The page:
Watching your child go off to college can be exciting. On the other hand, figuring out how he or she is going to afford living away from home while getting a great education can be quite a different matter. We’re here to help you and your child learn how to budget for college and all that it has to offer, in the classroom and beyond.
Discussing the Big Expenses
College can be overwhelmingly expensive. In 2016, the average student paid $20,090 in tuition, fees, room, and board each year to attend a four-year, in-state public university. That same student would pay a whopping $35,370 on average each year to attend an out-of-state four-year public school.[i]
As a parent, when discussing your child’s upcoming college education, start by being upfront about how much money you have put away for college expenses and whether you are willing to assist him or her in paying down student loans after graduation. This may help him or her to determine which college he or she will attend.
If you are considering taking on loans to help cover the cost of your child’s college education, make sure you review the potential consequences. In 2017, the Annual Percentage Rate (APR) for a private student loan ranged from 4.75% to 14.75% depending on the applicant’s credit score.[ii] Those interest rates can start to take effect as soon as you sign for the loan, meaning that your child’s college debt will start to accumulate while he or she is still in school.
There are a variety of ways to pay for your child’s college. Make sure you review all of the financial aid, scholarship, and lending opportunities available to your child each semester.
The Not-So-Little Things
With your plan for how you are going to pay for your child’s college tuition in place, it is time to decide how your future college student will pay for all of the extras that come with living away from home.
Meal Plans: Review the school’s meal plan information to find an option that works for your family. Meal plans can offer individual meals or a set dollar amount for your child to use. You can also send him or her off with a few items that can be prepared in his or her dorm room to make the meal plan last longer.
Books and Supplies: The average cost of classroom supplies for a full-time student is $1,298 a year.[iii] This cost could be higher or lower depending on your child’s major. You can try to lower the cost by looking for used books or asking professors if your child can use a previous edition of the required text book.
Transportation: Having a car for the first years of college may not be necessary for your child. Review the university’s policy on allowing students to have cars on campus and if there is a cost for a campus parking pass. For those that need a car at school, discuss who will be responsible for the costs of repairs, gas, and insurance.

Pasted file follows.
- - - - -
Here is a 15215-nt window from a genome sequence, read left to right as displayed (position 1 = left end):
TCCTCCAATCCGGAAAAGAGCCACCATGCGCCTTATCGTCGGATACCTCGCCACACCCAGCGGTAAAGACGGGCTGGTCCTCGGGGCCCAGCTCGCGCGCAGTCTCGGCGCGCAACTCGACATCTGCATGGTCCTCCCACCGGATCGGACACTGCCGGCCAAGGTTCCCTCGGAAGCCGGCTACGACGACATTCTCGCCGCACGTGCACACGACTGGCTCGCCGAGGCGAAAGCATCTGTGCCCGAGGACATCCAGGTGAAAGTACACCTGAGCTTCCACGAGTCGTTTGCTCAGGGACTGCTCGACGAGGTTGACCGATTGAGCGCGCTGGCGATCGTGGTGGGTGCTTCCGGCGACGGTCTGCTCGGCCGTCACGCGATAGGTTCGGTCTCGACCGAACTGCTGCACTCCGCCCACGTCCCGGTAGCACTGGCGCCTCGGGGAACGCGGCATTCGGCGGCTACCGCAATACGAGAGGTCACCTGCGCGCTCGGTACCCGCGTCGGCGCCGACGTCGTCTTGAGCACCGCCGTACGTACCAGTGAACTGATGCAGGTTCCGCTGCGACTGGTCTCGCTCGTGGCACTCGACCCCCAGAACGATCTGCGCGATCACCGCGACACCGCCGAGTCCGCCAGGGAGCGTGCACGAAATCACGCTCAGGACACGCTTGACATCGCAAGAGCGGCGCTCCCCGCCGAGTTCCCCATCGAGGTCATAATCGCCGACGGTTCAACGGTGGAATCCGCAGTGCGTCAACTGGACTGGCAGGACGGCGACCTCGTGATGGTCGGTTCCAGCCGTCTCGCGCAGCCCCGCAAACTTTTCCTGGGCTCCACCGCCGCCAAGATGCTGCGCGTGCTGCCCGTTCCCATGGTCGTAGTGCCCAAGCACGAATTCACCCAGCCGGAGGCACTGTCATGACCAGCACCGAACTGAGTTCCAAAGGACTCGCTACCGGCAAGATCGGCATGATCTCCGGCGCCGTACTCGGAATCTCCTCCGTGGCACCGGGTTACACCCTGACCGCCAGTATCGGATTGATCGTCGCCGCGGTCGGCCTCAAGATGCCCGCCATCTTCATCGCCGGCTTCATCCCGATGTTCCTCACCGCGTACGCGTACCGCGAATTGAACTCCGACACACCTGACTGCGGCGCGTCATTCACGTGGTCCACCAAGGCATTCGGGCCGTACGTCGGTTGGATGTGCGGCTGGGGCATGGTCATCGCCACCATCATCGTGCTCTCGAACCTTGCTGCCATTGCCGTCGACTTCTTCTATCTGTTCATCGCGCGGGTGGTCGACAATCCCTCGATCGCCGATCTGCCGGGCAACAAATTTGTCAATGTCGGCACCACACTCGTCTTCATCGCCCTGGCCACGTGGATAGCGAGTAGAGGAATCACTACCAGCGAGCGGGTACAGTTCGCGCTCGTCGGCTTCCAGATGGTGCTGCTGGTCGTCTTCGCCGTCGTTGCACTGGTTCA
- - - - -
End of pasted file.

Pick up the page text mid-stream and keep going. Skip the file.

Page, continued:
As a parent, you want to provide your child with every opportunity possible. However, being upfront with what expenses you can afford can help your child decide how much of a financial burden he or she is willing to take on for his or her college education.
Outside the Classroom
One of the most difficult budgets to put together is the amount of discretionary funds your student will have while away at college. From semesters abroad to dinners out with friends, the college expenses extend far beyond the classroom.
One option families can provide for their children is a set monthly allowance. At the beginning of each month, a predetermined amount is transferred directly into your child’s checking account. This allows your child to continue practicing the budgeting skills he or she developed throughout high school, as well as to budget their money for big ticket items such as a summer trip overseas.
Some students may also find taking an on-campus job to be a great way to earn extra money. A campus job provides the convenience of being able to squeeze in shifts in between classes. It may also provide added flexibility when finals week arrives compared to off-campus jobs.
Creating a College Budget Is an Ongoing Process
Work with your college student to anticipate where his or her money will be going each month, and walk your child through the online budgeting tools he or she can use to stay on track.
Take a little time before each semester to evaluate how your child did the previous semester and create a new budget that more accurately reflects his or her expenses. You can also contact Bank of Internet USA by phone at 1-877-541-2634 or by email at email@example.com to learn more about products and services such as our Smart Savings Account that could help you save toward your child's educational expenses.